The original drink chillers came from frozen lakes, harvested and delivered to families whose offspring would someday mold it into tiny dinosaurs. Here are the highlights of its trip:
(1) THE FUTURE is clear
Transparent ice takes time. You either carve the clear center of a huge block or use insulation to slowly solidify so the water comes out crystal.
(2) 2000s: Going soft
Slick silicone has a low coefficient of friction and a pliable nature. Both let you create otherwise impossible-to-release shapes with ease.
(3) 1980s: Topping it
Modern plastics don’t crack as easily as the old stuff, but the genius award goes to lidded trays: You can stack them before the water sets.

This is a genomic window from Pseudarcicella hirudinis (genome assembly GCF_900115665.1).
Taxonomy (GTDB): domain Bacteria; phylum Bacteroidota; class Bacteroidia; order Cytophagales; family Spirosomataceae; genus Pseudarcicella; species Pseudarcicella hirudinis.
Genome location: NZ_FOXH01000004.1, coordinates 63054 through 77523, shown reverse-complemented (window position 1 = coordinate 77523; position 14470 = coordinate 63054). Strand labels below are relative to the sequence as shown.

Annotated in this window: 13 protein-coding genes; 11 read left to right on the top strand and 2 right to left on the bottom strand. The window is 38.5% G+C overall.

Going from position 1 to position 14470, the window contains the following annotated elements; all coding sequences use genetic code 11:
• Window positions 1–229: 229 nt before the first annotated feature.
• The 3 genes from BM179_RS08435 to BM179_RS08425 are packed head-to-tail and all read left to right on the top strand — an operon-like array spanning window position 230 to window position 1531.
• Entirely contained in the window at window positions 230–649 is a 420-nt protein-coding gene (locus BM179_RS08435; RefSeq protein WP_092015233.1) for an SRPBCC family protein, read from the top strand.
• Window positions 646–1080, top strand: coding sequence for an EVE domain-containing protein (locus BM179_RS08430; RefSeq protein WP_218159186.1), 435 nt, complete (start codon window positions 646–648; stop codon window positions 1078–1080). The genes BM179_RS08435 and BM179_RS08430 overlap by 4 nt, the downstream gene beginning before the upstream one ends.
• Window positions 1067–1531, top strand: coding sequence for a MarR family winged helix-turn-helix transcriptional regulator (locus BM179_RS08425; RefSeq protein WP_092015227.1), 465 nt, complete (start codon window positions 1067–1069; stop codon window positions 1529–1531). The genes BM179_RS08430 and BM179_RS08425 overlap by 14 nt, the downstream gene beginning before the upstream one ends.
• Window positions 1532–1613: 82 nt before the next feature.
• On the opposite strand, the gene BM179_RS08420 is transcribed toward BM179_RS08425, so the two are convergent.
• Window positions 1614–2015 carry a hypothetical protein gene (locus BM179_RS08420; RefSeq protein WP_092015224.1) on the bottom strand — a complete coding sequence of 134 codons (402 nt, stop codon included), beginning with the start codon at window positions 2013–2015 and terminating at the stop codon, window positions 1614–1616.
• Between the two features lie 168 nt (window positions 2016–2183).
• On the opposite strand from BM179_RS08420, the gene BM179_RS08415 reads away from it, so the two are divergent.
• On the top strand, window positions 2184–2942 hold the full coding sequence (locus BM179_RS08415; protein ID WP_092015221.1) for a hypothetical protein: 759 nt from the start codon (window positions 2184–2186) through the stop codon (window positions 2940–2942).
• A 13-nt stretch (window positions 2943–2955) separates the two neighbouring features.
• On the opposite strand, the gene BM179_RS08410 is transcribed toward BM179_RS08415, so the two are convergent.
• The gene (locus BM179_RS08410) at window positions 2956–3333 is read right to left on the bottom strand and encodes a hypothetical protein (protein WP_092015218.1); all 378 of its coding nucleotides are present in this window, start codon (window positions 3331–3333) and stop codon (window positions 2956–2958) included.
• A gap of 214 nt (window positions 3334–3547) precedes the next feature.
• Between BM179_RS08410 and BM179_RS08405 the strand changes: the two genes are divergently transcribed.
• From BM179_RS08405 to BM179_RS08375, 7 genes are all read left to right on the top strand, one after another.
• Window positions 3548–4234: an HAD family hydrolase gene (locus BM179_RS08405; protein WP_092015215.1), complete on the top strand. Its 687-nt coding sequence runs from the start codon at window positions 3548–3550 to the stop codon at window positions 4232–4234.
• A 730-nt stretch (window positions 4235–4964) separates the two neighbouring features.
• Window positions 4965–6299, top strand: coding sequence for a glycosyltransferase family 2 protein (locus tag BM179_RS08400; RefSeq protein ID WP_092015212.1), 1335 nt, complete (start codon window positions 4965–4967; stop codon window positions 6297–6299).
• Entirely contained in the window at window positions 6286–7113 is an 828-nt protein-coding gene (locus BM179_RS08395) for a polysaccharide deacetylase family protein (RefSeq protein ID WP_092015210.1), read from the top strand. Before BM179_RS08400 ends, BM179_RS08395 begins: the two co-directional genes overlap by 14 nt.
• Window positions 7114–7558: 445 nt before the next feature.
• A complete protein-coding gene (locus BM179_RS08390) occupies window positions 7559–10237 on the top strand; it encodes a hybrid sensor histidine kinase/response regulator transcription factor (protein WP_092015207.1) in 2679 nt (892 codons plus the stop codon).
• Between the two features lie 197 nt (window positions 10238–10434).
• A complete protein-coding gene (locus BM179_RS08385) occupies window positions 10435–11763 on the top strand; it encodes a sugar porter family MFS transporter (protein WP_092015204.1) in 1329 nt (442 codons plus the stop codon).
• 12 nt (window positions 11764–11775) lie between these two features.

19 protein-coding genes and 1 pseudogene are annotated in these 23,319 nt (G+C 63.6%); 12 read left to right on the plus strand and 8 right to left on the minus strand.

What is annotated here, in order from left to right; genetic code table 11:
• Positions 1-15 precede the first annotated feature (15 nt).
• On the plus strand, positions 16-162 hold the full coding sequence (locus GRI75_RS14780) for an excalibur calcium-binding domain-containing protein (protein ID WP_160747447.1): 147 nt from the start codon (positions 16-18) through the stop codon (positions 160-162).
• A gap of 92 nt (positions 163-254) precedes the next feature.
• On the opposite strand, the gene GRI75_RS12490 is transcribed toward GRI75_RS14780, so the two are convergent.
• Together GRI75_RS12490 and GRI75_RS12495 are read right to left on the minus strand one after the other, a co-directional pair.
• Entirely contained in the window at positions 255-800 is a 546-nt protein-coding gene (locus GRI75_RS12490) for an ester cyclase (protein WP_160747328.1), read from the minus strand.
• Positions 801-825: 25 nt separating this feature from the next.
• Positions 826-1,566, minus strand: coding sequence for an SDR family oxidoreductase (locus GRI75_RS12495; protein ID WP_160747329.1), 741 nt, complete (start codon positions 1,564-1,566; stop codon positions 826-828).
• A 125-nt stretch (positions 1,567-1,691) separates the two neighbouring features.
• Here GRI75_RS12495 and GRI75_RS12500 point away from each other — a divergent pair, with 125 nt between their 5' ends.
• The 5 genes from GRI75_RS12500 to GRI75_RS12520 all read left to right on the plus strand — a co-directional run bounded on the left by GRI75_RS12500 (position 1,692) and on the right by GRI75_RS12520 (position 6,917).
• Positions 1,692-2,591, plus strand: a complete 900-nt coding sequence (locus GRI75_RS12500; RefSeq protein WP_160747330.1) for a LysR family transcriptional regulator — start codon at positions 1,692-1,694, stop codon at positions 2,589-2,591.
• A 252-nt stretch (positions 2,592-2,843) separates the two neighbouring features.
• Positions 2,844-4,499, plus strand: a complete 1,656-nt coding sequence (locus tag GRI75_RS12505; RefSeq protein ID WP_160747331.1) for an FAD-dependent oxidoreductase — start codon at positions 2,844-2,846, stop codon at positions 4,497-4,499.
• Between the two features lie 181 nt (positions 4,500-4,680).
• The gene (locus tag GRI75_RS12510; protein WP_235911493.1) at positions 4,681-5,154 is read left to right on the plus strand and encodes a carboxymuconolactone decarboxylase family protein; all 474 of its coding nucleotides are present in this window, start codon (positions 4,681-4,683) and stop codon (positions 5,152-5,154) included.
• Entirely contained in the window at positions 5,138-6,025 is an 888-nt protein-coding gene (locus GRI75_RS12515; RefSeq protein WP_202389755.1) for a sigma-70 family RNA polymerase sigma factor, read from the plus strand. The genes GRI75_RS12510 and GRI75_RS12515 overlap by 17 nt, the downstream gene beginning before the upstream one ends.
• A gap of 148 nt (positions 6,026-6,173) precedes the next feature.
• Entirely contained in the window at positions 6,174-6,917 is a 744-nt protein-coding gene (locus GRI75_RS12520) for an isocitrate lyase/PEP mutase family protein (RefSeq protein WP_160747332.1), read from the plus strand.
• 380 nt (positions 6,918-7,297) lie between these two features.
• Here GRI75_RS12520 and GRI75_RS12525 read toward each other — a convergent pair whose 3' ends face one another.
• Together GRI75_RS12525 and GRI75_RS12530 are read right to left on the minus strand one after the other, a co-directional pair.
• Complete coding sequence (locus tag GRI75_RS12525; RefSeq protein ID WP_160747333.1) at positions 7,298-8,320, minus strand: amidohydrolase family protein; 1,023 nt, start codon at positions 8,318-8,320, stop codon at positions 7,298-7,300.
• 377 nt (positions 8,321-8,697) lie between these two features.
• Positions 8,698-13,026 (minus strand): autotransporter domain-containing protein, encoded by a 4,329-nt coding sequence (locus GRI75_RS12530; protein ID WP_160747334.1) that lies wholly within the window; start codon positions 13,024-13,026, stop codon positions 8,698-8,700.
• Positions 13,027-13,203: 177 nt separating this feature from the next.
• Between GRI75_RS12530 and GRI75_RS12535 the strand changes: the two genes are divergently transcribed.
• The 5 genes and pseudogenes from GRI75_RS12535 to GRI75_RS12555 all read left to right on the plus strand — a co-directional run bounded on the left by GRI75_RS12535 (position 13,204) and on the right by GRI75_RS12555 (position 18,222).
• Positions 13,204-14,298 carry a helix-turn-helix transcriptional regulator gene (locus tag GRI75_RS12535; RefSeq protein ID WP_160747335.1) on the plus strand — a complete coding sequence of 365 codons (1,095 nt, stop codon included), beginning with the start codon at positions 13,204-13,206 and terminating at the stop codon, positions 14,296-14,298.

(4) 1960s: Plastics
Injection-molded polymers changed every industry, ice included. Trays graduated from skin-chilling metal to twistable polypropylene and polyethylene.
(5) 1930s: DIY Cubes
With the advent of refrigeration, you could freeze your own ice in aluminum trays; the metal warmed as it left the freezer, releasing cubes easily.
(6) MID-19TH CENTURY: Early Ancestors
Antique solid water came as giant blocks to chill your insulated icebox. For a frosty sarsaparilla, you’d chip the ol’ block with a sharp pick.
Want to read an article that’s just 47 amazing novelty ice cube trays? Right this way.
This article was originally published in the March/April 2017 issue of Popular Science.